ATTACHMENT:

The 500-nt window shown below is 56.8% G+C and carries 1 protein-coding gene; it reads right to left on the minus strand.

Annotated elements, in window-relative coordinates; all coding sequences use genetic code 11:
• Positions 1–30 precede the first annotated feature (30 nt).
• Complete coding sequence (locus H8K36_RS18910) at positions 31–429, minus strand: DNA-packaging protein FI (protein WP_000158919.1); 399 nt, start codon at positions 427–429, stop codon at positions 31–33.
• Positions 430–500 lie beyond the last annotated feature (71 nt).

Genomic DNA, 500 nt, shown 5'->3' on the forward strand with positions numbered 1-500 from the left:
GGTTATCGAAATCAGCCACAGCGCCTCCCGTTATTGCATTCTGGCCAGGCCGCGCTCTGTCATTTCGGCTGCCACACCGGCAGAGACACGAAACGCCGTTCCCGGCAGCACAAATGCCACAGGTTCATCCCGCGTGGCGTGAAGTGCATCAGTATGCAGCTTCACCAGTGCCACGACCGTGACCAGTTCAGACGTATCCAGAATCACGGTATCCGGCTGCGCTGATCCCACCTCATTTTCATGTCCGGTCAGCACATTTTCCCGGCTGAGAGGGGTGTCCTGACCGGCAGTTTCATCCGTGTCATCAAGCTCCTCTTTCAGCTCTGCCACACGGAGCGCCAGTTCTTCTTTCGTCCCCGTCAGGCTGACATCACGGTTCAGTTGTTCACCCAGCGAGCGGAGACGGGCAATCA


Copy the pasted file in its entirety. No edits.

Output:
The 500-nt window shown below is 56.8% G+C and carries 1 protein-coding gene; it reads right to left on the minus strand.

Annotated elements, in window-relative coordinates; all coding sequences use genetic code 11:
• Positions 1–30 precede the first annotated feature (30 nt).
• Complete coding sequence (locus H8K36_RS18910) at positions 31–429, minus strand: DNA-packaging protein FI (protein WP_000158919.1); 399 nt, start codon at positions 427–429, stop codon at positions 31–33.
• Positions 430–500 lie beyond the last annotated feature (71 nt).

Genomic DNA, 500 nt, shown 5'->3' on the forward strand with positions numbered 1-500 from the left:
GGTTATCGAAATCAGCCACAGCGCCTCCCGTTATTGCATTCTGGCCAGGCCGCGCTCTGTCATTTCGGCTGCCACACCGGCAGAGACACGAAACGCCGTTCCCGGCAGCACAAATGCCACAGGTTCATCCCGCGTGGCGTGAAGTGCATCAGTATGCAGCTTCACCAGTGCCACGACCGTGACCAGTTCAGACGTATCCAGAATCACGGTATCCGGCTGCGCTGATCCCACCTCATTTTCATGTCCGGTCAGCACATTTTCCCGGCTGAGAGGGGTGTCCTGACCGGCAGTTTCATCCGTGTCATCAAGCTCCTCTTTCAGCTCTGCCACACGGAGCGCCAGTTCTTCTTTCGTCCCCGTCAGGCTGACATCACGGTTCAGTTGTTCACCCAGCGAGCGGAGACGGGCAATCA